A trip around Colorado in 7 days

by Hillary
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I decided to leave my RV in Buena Vista and travel around Colorado to visit 4 National Parks and 2 State Parks with just my truck and camping gear (1400 miles round trip). I didn’t realize it when I started my trip, but the National Park system was celebrating 100 years.

Here’s a map that shows the general route I took.

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My first stop, August 25th, was at the Great Sand Dunes National Park & Preserve, which is just 2 hours south of Buena Vista. The tallest dunes in North America are located here amid a diverse landscape of grasslands, wetlands, conifer and aspen forests, alpine lakes, and tundra. The dunes spread across 30 square miles and were formed tens of thousands of years ago as wind funneled towards 3 mountain passes here – Mosca, Medano, and Music Passes. The winds blow from the valley floor toward the mountains, but during storms – the winds blow back toward the valley. These opposing wind directions cause the dunes to grow vertically.

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After spending a few hours hiking over the dunes I headed west to Mesa Verde National Park. Mesa Verde, Spanish for green table, offers a spectacular look into the lives of the Ancestral Pueblo people who made it their home for over 700 years, from AD 600 to 1300. Today the park protects nearly 5,000 known archeological sites, including 600 cliff dwellings. The cliff dwellings of Mesa Verde are some of the most notable and best preserved in the North American Continent.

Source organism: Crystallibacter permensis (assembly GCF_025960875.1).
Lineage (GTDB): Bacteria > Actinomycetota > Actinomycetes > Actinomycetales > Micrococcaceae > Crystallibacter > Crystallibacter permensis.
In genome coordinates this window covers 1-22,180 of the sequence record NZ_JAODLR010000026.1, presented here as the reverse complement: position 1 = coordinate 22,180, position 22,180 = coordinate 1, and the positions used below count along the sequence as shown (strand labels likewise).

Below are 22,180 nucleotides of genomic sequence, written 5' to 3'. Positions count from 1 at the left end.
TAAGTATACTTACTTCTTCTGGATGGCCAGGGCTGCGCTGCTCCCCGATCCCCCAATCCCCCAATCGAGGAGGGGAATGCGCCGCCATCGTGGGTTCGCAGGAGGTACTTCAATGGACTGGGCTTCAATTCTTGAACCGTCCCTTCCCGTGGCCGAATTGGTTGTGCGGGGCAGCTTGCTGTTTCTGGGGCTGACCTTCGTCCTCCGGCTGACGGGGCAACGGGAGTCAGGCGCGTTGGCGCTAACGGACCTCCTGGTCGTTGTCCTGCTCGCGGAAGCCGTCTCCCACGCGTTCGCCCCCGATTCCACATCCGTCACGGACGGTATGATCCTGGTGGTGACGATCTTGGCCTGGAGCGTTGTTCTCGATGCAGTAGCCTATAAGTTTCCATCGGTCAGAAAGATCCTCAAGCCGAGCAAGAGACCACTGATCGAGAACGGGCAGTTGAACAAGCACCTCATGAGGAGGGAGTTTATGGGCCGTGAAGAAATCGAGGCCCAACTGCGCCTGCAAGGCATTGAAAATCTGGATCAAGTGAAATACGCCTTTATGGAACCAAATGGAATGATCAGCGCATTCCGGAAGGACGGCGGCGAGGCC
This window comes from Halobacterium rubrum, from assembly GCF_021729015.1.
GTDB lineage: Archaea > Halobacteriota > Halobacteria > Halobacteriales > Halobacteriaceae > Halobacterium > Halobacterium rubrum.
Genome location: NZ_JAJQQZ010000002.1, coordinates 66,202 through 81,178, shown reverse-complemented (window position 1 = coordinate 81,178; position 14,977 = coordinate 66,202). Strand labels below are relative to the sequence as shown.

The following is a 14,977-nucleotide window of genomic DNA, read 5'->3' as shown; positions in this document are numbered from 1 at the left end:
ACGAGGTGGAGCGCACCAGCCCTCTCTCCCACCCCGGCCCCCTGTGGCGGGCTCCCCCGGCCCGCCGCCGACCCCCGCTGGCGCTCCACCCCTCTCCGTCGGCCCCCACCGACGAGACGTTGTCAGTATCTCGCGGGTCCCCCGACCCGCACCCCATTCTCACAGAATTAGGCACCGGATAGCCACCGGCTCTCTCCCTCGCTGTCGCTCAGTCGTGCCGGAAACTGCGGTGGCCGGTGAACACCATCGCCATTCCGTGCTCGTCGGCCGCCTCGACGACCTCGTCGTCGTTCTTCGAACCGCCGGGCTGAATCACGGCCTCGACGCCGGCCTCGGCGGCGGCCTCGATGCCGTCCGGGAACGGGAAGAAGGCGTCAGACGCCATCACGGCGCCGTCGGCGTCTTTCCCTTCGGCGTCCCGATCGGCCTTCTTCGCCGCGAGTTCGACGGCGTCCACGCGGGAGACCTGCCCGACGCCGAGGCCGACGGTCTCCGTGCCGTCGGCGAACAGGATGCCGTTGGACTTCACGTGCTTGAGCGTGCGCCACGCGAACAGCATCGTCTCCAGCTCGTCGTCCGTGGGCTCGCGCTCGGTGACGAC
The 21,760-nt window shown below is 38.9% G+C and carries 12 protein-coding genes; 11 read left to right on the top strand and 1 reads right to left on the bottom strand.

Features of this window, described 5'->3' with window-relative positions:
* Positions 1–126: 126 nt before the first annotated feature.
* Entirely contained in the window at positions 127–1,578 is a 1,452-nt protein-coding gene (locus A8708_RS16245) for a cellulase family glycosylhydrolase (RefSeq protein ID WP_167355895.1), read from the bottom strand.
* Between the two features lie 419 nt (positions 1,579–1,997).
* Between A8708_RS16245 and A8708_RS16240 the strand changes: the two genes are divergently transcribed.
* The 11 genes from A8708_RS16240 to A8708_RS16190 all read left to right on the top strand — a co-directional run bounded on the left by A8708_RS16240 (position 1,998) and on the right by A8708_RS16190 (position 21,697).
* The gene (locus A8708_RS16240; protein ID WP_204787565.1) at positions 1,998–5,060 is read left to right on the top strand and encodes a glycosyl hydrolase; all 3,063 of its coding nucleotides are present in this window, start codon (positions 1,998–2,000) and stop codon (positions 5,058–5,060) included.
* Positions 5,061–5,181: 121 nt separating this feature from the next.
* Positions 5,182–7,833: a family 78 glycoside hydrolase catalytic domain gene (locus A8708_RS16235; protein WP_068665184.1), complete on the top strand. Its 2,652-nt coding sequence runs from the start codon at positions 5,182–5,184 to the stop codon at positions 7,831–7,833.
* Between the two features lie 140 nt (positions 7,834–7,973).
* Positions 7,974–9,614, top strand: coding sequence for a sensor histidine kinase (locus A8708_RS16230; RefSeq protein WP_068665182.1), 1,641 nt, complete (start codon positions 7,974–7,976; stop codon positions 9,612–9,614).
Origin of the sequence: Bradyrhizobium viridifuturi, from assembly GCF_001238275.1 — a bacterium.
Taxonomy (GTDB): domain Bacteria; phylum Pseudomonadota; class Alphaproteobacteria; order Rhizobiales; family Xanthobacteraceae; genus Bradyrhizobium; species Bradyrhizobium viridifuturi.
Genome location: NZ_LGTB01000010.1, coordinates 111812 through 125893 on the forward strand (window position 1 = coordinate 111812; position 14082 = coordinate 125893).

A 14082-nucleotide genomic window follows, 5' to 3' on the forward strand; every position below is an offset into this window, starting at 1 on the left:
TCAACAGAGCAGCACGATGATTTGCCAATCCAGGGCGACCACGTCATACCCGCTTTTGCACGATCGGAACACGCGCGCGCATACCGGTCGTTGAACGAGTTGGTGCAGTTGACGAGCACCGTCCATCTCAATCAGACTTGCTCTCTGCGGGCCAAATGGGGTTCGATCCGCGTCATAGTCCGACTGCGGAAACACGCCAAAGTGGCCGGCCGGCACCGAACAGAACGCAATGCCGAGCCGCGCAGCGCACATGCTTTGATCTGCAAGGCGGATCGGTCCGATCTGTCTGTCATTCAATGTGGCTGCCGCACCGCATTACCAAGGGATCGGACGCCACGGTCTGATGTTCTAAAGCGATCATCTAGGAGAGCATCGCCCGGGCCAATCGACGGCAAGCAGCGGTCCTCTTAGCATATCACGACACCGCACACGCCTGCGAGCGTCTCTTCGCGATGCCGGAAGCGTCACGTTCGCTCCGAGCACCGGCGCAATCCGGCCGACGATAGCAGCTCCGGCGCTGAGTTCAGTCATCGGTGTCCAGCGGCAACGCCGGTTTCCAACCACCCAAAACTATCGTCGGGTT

Sometime during the late 1190s, after primarily living on the mesa top for 600 years, many Ancestral Pueblo people began living in pueblos they built beneath the overhanging cliffs. The structures ranged in size from one-room storage units to villages of more than 150 rooms. While still farming the mesa tops, they continued to reside in the alcoves, repairing, remodeling, and constructing new rooms for nearly a century. By the late 1270s, the population began migrating south into present-day New Mexico and Arizona. By 1300, the Ancestral Puebloan occupation of Mesa Verde ended.

I drove to Wetherill Mesa – which is the “quieter side” of the park. I enjoyed a self-guided tour of the “Step House” then went on a paid tour of the “Long House” (only $4). After the Long House tour I walked out the Nordenskiold Site #16 Trail that overlooks more fascinating cliff dwellings.

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I found a spot to set up my tent on BLM land just a few miles from the park. The next morning I headed north to Black Canyon of the Gunnison National Park. The drive on CO-145 and CO-62 was breathtaking and, stopping to take pictures right before the town of Ridgway, I chanced to meet Larry and Marianne Williams who were gracious enough to offer me their cabin for the night. Thank you! They were the NICEST people and I didn’t want to leave! Their property was just beautiful. I ended up staying 2 nights and took the time to explore the area – plus I was able to get my “dog fix” with their 2 labs: Mandy and Lacie.

My first stop was at the Yankee Boy Basin and Twin Falls – it’s at the end of a 4 wheel drive road that leads out of Ouray. I then drove up the Million Dollar Highway (US 550), in the rain, to Silverton and did part of the Greater Alpine Loop up to Animas Forks and the California Gulch. Of course I didn’t think to leave my kayak with the Williams’ so I got some strange looks and a few jokes from other 4 wheel enthusiasts.